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School gates

Since October 2012 and as part of dhf Automated Gate Group, a ‘Gate Safety Week’ campaign has been run each year to educate not just the industry but the general public in the dangers of powered assisted gates.  In 2016 dhf issued a new Code of Practice DHF TS 011:2016 and released a revised version in 2018, a Technical Specification for the installation, maintenance and repair of powered gates and traffic barriers to which all dhf members agree to adhere to. 

Alas it is estimated that there are 500,000 gates in operation within the UK and tragically around 70% are unsafe.

Unfortunately, in the last 12 years there has been some very tragic accidents in the UK relating to gates, that resulted in extremely nasty injuries and 9 deaths, 3 of those deaths were young children.  

What could possibly go wrong with a school automated gate?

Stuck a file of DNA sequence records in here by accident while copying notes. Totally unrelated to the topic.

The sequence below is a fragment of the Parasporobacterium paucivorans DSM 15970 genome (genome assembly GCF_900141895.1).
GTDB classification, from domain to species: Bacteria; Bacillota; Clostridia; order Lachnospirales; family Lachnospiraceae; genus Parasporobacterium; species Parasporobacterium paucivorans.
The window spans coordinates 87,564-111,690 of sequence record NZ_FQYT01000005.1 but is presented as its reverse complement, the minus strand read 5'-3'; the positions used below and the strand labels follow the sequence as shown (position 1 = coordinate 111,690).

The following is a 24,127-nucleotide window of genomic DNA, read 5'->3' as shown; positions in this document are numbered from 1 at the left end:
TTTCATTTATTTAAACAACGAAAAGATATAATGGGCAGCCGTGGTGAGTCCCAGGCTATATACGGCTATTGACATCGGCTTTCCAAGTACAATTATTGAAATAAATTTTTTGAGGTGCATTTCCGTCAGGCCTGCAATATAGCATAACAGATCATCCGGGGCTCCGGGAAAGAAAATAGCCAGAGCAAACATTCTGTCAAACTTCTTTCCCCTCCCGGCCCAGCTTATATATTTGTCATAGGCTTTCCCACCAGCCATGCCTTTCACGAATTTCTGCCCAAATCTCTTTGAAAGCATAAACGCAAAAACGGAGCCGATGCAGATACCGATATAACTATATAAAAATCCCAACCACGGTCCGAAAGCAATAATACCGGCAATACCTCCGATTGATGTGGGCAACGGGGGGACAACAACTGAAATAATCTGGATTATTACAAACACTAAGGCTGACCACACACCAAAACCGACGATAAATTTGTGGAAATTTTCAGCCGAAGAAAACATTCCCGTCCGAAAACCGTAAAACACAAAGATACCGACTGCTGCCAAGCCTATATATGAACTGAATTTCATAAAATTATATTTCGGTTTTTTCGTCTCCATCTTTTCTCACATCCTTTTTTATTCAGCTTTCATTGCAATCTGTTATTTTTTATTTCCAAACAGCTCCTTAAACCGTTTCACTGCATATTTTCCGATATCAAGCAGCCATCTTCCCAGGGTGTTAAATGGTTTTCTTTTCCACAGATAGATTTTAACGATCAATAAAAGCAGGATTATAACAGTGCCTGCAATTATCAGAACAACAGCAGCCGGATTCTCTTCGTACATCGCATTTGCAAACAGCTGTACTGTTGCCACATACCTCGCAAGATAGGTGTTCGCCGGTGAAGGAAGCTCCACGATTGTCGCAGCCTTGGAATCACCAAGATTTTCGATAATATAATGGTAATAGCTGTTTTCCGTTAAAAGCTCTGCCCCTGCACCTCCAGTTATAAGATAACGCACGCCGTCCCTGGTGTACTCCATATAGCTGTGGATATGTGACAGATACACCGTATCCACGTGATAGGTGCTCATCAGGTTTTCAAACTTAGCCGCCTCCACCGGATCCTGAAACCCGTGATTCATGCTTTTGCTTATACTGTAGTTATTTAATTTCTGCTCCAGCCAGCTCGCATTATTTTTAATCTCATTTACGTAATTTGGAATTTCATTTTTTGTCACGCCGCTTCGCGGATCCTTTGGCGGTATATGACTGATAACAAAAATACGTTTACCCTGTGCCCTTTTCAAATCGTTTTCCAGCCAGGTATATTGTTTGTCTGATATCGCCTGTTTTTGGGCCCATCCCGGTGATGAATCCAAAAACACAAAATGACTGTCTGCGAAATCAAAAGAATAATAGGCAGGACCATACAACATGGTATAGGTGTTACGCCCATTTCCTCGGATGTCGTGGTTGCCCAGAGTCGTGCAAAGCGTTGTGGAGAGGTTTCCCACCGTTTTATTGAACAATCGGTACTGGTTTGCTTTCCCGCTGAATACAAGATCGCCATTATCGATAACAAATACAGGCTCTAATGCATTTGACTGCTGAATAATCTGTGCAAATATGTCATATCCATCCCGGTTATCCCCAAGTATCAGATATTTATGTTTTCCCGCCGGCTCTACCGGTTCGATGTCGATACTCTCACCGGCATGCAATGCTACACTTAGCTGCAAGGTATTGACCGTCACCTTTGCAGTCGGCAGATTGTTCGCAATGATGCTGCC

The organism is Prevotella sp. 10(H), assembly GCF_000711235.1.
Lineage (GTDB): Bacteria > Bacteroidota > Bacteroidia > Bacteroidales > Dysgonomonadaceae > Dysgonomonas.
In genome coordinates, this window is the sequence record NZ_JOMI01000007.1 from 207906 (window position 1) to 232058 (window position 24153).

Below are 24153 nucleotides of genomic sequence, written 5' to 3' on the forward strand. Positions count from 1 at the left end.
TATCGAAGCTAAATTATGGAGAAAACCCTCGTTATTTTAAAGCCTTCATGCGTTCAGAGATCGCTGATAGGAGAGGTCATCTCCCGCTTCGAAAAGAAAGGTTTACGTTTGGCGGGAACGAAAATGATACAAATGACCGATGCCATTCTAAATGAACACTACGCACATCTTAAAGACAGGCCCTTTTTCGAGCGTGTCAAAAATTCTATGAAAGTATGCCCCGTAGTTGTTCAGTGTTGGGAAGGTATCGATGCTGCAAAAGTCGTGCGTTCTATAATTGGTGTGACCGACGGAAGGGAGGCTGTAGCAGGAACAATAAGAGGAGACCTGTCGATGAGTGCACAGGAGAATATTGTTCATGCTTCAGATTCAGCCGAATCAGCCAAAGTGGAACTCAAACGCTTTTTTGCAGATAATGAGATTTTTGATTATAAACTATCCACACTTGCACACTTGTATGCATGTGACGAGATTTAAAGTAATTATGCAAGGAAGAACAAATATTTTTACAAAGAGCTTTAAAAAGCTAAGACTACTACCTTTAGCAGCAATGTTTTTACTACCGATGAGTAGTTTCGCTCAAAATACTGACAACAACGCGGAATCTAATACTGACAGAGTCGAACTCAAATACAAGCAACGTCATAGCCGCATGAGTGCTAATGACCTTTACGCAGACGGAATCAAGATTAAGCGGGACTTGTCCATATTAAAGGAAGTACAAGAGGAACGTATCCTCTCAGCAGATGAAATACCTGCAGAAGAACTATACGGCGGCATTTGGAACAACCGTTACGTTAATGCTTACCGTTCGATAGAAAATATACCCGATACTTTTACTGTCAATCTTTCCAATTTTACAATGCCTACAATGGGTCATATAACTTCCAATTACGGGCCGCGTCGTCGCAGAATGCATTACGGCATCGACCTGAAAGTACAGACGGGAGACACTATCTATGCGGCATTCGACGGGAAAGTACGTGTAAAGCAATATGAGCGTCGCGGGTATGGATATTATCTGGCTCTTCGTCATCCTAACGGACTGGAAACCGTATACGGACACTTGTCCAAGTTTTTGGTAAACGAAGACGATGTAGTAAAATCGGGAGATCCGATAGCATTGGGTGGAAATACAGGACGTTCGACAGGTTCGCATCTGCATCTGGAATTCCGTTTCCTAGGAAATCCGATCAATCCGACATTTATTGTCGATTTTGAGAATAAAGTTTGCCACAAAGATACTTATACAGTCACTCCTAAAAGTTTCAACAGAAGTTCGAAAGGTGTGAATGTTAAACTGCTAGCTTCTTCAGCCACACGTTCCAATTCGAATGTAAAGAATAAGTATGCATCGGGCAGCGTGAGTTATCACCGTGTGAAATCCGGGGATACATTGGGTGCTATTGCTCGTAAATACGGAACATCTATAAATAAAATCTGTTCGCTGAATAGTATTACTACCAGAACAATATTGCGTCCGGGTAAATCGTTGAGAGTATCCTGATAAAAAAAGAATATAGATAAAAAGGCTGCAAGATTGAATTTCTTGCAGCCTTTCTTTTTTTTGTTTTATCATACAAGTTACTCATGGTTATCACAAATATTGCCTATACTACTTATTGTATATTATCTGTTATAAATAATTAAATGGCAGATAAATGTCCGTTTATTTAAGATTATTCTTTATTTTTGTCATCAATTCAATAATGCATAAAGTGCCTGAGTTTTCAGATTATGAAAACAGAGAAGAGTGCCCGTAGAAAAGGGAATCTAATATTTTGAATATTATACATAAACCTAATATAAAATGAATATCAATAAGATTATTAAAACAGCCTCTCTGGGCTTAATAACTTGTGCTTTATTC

Crushing Hazard

/media/gate_safety_week/library/gsw-crushing-hazard.jpgCrush at the main closing edge.


Impact Hazard

/media/gate_safety_week/library/gsw-impact-hazard.jpgImpact within the sweep or slide of the gate travel!


/media/gate_safety_week/library/gsw-impact-hazard2.jpgOther body parts crushed following a fall due to impact!


Electricity Hazard

/media/gate_safety_week/library/gsw-electricity-hazard.jpgElectric shock or loss of safety due to wiring faults!


Crushing Hazard

/media/gate_safety_week/library/gsw-crushing-hazard2.jpgFoot crushing danger zone.


Hinged End Hazard

/media/gate_safety_week/library/gsw-hinged-end-hazard.jpgFingers, limbs or worse crushed at reducing hinge area gaps.



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